TECH HOSTS TEACHERS ON LAKE GUARDIAN: The EPA's "Lake Guardian" research vessel returned to the Michigan Tech dock Saturday, July 15, to unload 16 undergraduate and graduate students, and middle and high school teachers who had the good fortune to participate in a course aboard the ship from July 9-15. The course was co-sponsored by the Environmental Protection Agency (EPA) and Michigan Tech. Seven faculty and scientists from Michigan Tech and the Upstate Freshwater Institute (Syracuse) taught the course, which is designed to help educators teach about the Great Lakes and to prepare the next generation of Great Lakes scientists. Topics addressed included the Lake Superior food web, lake bottom sediments, toxic substances, fisheries and air quality. In addition, participants saw a demonstration of how Remotely-Operated Vehicles (ROVs) are used to learn about the Great Lakes. The Lake Guardian is used by the EPA to gather data on the chemical and biological conditions of the five Great Lakes and to monitor pollutant concentrations. It is fitted with state-of-the-art navigational, laboratory and mechanical equipment. As part of its long-term trends program, the EPA conducts monitoring surveys of the Great Lakes every two years. To learn more, visit <http://www.doe.mtu.edu/news/2006_Lake_Guardian/>. For more information, contact Joan Chadde at 487-3341 or jchadde(at)mtu.edu .

Tech Sports

TECH MEN'S TRACK AND FIELD TEAM EARNS USTFCCCA ACCOLADES: The Michigan Tech men's track and field team has been named to the 2006 Division II U.S. Track and Field and Cross Country Coaches Association (USTFCCCA) Men's All-Academic Track & Field Team, announced this week. Tech was one of 23 Division II teams and four Great Lakes Intercollegiate Athletic Conference squads to sustain a cumulative grade point average of 3.0 or higher.



August 3-5: Volleyball Alumni Reunion <http://www.volleyballreunion.mtu.edu>

Thursday, August 24: Volleyball Season Opener: vs. Abilene Christian, 1 p.m. (at Marquette)

Friday, September 1: Women's Cross Country Season Opener: UP Collegiate Opener, 3 p.m. (Tech Trails)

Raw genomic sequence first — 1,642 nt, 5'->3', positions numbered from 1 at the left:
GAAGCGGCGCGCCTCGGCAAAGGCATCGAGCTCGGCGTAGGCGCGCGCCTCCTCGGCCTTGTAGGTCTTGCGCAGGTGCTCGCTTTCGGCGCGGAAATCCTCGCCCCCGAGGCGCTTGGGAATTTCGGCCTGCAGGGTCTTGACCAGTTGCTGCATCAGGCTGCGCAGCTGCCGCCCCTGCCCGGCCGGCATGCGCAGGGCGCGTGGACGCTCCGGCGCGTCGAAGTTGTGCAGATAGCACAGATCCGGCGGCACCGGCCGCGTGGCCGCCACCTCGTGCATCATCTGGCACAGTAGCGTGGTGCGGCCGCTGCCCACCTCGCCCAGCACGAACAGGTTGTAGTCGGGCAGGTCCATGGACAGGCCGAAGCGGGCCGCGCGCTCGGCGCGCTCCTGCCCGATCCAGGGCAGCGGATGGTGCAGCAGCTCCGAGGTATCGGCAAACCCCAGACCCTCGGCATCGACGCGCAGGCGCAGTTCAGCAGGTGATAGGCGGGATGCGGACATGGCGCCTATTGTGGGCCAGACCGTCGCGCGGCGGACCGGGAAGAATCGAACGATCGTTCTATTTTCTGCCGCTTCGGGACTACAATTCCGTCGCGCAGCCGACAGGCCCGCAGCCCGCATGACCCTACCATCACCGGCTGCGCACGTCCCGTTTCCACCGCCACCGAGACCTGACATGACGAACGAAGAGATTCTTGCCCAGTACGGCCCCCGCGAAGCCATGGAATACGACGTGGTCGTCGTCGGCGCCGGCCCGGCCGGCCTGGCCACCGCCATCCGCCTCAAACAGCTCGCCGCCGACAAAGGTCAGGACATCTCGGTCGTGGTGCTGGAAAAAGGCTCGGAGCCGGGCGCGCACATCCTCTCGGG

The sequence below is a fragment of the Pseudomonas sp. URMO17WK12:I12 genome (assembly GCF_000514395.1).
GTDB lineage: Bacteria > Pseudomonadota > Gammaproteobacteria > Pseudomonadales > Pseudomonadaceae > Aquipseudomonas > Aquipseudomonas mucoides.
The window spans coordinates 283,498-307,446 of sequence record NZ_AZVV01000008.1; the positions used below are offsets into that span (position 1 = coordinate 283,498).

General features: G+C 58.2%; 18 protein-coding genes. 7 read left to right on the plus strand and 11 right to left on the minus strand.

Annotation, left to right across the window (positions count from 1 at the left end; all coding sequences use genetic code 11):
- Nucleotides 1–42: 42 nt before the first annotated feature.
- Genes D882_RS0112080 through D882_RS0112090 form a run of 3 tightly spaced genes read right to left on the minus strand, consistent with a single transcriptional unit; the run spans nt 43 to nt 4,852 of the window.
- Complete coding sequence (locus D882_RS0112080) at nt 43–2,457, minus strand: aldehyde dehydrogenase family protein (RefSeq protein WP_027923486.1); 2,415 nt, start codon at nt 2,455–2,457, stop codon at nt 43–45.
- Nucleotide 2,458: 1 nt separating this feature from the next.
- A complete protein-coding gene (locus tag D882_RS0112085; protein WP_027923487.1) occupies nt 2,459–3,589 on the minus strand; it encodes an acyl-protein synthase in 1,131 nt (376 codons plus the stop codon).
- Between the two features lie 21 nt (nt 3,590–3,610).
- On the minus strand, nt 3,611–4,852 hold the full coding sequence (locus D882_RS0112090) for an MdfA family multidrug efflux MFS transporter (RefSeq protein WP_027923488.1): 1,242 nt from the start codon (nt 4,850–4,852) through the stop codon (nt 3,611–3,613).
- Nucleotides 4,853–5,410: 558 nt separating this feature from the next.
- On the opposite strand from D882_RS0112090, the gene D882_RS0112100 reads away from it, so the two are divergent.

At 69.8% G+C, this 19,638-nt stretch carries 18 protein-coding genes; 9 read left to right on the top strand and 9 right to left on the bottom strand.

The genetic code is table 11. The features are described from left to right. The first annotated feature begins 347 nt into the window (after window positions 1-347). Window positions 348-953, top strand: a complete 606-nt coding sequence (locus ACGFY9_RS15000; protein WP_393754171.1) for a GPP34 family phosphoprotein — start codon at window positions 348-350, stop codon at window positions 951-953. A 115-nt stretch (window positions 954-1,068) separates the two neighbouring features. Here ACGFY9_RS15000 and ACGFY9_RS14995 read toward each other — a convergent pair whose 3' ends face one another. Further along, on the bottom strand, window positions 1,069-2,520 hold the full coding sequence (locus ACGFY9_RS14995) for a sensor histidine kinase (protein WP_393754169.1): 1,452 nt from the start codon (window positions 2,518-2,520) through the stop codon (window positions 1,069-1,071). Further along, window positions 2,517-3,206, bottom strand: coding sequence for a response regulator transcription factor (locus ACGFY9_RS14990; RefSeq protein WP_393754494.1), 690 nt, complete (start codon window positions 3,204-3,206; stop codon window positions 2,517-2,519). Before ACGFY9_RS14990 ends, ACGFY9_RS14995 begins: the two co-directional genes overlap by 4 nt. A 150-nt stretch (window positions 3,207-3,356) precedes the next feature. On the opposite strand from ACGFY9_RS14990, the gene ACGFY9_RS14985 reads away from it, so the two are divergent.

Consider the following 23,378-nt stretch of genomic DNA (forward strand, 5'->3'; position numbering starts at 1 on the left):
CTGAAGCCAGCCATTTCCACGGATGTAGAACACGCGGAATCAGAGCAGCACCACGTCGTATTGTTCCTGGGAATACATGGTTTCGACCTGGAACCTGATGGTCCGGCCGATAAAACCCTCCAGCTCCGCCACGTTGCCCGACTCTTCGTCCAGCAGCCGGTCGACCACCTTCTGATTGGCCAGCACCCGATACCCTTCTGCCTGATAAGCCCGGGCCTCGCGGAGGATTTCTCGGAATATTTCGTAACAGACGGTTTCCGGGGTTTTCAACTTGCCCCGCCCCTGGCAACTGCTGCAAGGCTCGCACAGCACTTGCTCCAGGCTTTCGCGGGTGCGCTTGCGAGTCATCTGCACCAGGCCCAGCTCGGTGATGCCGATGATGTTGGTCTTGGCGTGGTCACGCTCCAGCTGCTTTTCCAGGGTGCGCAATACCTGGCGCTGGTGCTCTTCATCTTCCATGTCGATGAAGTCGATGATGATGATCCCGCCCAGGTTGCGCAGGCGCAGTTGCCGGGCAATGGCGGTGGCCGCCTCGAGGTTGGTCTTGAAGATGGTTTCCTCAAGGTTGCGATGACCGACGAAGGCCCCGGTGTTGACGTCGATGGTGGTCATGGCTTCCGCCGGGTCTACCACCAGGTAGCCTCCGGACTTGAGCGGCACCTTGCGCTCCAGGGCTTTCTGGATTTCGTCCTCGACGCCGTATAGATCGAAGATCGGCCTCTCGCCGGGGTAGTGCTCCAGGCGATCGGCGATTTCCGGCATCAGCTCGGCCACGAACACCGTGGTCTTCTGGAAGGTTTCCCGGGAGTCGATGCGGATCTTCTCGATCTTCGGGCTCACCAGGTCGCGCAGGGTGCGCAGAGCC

Friday, September 1: Men's Cross Country Season Opener: UP Collegiate Opener, 3 p.m. (Tech Trails)

Saturday, September 2: Football Season Opener: Huskies host Wayne State, 1 p.m.

Friday, September 8: Women's Tennis Season Opener: Huskies host Findlay, 3 p.m.

Around the Keweenaw

Adapted from the Daily Mining Gazette and Marquette Mining Journal

PLANT SPILL IN L'ANSE RAISES POLLUTION CONCERNS: A spillage of run-off wastewater from a ceiling tile manufacturer into the Lake Superior shoreline in L'Anse earlier this week has prompted alarm among swimmers and an investigation by the state departments of Environmental Quality and Natural Resources. On Monday, BPB America Inc. (formerly BPB Celotex), a ceiling tile manufacturing facility in L'Anse, reported a leak of wastewater into Lake Superior during the weekend. It was caused when a main line carrying wastewater away from the plant and into nearby treatment basins cracked, said Steve Casey, water bureau district supervisor at the DEQ headquarters in Gwinn. The substance leaked into the lakeshore, prompting concerns by nearby residents who noticed a glowing shoreline next to the red rocks area. "It was very visible from U.S. (Highway) 41," Casey said. Samples taken Tuesday by DEQ investigator Randy Conroy showed no cause for alarm and the chemicals have long dissipated, said Casey, though several bathers were put off the waters. Company representatives said the spillage was an estimated 24,000 gallons of non-toxic waste from their production process, including starch, clay, perlite, and mineral wool. Perlite and mineral wool are inorganic fibers derived from rock, said Karen Cawkwell, vice-president of BPB's holding company, Saint-Gobain. "Our view is that it would not be harmful," said Cawkwell. Follow-up testing by the Western Upper Peninsula Health Department also took place, though it could be some weeks before all of the results are in.